Gdańsk scientists discover unique method for pure silicon recovery
Researchers from Gdańsk University of Technology have discovered a unique method for recovering pure silicon from photovoltaic modules in laboratory conditions.
Director of the university’s Industrial Doctoral School, professor Ewa Klugmann-Radziemska, said: “We have developed a patent-protected method of extracting a silicon cell from a module, so that 99.99% pure silicon remains in the recovery process, and can be reused in the production of PV cells.
“Currently, similar solutions are not mentioned in worldwide scientific publications, however international industry is working within that scope. According to available data, there is no company that recycles modules in Poland.
“This solution will limit the consumption of valuable materials and energy in production processes and reduce waste generation.”
The scientists plan to apply a PV module recycling method, developed at the Department of Energy Conversion and Storage at the Faculty of Chemistry of Gdańsk Tech and patented in 2014.
At the end of 2021, Gdańsk University of Technology granted an exclusive license to use the invention to a company that is an industrial partner in the VENTUS project.
Klugmann-Radziemska said: “This project focuses on verification whether our technology, effective in the laboratory trials, will be similarly effective and profitable on a large scale.”
Explaining the process of recovering silicon from a used photovoltaic module, she said: “In order to release the cell, the layers that were applied in the technological process must be separated from the silicon substrate. We use the following processes: mechanical (removal of the aluminum frame), thermal (evaporation of the laminate in the pyrolysis process), and chemical.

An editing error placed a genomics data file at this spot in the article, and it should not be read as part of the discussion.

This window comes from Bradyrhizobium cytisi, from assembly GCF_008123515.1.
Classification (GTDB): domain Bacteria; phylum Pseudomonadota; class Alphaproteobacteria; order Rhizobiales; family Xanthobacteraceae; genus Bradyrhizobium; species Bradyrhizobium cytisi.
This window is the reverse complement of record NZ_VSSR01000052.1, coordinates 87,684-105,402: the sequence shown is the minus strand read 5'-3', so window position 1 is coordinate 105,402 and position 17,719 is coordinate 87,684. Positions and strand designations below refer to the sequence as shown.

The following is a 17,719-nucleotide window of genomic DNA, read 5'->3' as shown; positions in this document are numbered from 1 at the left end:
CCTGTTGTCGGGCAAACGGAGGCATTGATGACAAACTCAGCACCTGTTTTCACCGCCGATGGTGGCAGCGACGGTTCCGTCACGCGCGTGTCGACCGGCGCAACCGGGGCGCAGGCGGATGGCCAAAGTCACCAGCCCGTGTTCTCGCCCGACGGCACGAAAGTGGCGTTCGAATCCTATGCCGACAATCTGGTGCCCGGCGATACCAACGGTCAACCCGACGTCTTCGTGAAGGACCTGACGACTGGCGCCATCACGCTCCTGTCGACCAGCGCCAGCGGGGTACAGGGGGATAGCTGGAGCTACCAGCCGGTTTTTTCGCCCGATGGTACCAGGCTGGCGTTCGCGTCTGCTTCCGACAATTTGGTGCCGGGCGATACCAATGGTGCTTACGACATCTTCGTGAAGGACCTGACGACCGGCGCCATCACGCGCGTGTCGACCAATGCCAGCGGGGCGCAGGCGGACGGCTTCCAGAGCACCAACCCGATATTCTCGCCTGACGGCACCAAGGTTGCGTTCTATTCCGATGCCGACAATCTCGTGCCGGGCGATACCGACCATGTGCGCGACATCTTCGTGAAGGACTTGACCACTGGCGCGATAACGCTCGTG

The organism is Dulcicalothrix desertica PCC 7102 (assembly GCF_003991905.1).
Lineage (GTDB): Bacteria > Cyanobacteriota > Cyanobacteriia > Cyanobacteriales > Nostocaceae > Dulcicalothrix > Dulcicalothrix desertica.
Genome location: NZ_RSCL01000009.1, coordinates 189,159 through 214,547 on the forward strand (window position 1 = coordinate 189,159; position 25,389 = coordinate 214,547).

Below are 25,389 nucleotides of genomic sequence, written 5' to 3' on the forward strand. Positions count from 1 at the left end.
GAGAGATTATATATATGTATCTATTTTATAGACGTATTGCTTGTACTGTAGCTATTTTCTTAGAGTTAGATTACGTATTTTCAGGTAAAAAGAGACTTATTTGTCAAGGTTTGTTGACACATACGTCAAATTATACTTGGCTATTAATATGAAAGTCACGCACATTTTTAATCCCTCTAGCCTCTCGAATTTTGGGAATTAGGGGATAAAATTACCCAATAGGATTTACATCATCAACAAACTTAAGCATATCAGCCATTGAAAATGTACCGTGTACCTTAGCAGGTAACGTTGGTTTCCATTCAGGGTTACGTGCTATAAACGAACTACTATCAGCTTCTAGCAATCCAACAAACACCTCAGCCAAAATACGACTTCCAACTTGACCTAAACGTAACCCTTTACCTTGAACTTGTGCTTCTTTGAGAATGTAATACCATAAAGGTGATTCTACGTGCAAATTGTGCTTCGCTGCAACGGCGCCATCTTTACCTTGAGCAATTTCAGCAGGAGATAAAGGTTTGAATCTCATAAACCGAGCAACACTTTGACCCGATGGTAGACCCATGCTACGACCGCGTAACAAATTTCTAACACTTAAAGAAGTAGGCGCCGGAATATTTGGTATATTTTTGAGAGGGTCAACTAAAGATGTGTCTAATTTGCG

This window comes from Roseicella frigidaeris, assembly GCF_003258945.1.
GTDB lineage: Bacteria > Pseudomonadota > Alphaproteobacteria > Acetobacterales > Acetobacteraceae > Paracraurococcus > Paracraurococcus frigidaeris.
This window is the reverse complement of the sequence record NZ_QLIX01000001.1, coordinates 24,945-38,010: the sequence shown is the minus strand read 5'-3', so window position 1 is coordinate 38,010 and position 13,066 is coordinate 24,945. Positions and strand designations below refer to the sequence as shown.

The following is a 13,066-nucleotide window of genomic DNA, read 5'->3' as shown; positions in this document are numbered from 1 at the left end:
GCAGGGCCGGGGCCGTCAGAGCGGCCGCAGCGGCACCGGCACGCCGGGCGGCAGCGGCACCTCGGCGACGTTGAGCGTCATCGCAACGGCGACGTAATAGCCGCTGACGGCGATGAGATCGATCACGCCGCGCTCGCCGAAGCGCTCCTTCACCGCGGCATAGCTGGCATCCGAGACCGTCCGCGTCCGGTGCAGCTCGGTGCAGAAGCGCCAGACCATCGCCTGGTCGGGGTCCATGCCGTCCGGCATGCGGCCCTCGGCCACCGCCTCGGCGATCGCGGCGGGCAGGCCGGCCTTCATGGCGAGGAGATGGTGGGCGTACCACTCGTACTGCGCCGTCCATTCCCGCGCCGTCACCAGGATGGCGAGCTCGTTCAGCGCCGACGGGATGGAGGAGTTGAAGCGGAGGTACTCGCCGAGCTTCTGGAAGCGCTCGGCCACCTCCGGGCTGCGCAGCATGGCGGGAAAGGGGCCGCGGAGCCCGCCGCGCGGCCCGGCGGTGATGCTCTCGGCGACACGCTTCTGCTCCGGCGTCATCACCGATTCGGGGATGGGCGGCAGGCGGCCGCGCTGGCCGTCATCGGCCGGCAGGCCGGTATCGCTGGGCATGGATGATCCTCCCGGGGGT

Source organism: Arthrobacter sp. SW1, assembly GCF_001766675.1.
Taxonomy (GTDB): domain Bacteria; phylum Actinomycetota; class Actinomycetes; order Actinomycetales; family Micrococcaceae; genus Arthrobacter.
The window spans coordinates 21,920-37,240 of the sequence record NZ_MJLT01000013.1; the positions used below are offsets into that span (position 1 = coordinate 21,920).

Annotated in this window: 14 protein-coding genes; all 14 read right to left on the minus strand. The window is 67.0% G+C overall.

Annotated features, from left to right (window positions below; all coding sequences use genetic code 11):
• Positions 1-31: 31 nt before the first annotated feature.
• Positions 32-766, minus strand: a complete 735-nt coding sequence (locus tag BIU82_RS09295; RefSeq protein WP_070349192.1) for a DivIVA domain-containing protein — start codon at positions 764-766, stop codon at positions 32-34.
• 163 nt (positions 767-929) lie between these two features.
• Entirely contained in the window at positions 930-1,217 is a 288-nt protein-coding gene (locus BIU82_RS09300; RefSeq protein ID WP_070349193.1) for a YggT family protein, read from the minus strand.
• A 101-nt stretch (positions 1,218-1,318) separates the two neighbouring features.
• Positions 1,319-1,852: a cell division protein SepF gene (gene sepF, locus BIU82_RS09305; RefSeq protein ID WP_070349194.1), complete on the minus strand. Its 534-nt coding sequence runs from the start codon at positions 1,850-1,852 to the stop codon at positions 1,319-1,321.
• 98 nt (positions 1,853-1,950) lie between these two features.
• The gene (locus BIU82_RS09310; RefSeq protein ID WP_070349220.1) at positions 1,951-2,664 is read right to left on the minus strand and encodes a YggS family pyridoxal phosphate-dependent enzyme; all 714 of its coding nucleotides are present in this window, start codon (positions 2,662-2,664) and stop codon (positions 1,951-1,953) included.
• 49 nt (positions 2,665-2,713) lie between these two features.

“The chemical process itself is divided into two stages: using mixtures of bases and acids. All processes together take about an hour,”
According to the university's press release: “If, for various reasons, it is not possible to recover the entire silicon wafer, researchers will work on its fragments that can be used in the production of further PV cells. For this purpose, they will melt the silicon powder in the Czochralski furnace, so that after obtaining a silicon crystalline cylinder (almost free from defects), they can cut silicon wafers in order to use them in the photovoltaic industry and electronics.”
Klugmann-Radziemska added: “The production of high-purity glass, aluminium and silicon, i.e. materials used in the production of photovoltaic modules, are the most energy-consuming technologies in industrial production, therefore the use of recycled materials will significantly reduce the consumption of primary energy.”
The research follows the global model of the circular economy. Thanks to the solution, it will be possible to recycle modules at the level of 90% (including the recovery of aluminium and glass).
The first large photovoltaic installations in Europe were built in the 1980s, and the average lifetime of the modules is approximately 25-30 years.
Klugmann-Radziemska said: “Therefore, there is already a lot of photovoltaic waste in Europe, produced at different times and in different factories. It will be necessary to accurately identify the materials used in the production of modules, including the verification of materials or metals that were applied.”
The project 'Recycling Technology of Crystalline Silicon Photovoltaic Modules' is iplemented under the Ventus Hydrogenii Redivivus programme in the Redivivus area, as part of the EkoTech Centre. (PAP)
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